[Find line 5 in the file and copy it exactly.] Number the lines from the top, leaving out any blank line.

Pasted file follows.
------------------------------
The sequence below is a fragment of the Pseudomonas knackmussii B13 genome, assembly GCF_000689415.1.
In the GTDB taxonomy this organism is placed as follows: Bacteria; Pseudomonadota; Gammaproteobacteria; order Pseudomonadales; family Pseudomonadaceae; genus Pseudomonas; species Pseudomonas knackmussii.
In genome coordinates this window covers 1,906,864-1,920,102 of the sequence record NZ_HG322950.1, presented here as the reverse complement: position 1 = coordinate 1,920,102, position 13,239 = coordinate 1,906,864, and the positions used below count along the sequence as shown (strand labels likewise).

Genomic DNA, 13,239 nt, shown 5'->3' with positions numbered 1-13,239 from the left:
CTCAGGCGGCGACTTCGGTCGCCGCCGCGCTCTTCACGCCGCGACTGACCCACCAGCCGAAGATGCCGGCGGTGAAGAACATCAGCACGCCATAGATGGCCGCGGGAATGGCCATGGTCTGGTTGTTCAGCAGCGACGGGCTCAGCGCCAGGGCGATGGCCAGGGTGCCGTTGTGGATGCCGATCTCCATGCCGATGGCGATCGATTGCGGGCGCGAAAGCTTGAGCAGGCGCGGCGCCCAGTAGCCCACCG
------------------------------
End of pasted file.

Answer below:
CTCAGGCGGCGACTTCGGTCGCCGCCGCGCTCTTCACGCCGCGACTGACCCACCAGCCGAAGATGCCGGCGGTGAAGAACATCAGCACGCCATAGATGGCCGCGGGAATGGCCATGGTCTGGTTGTTCAGCAGCGACGGGCTCAGCGCCAGGGCGATGGCCAGGGTGCCGTTGTGGATGCCGATCTCCATGCCGATGGCGATCGATTGCGGGCGCGAAAGCTTGAGCAGGCGCGGCGCCCAGTAGCCCACCG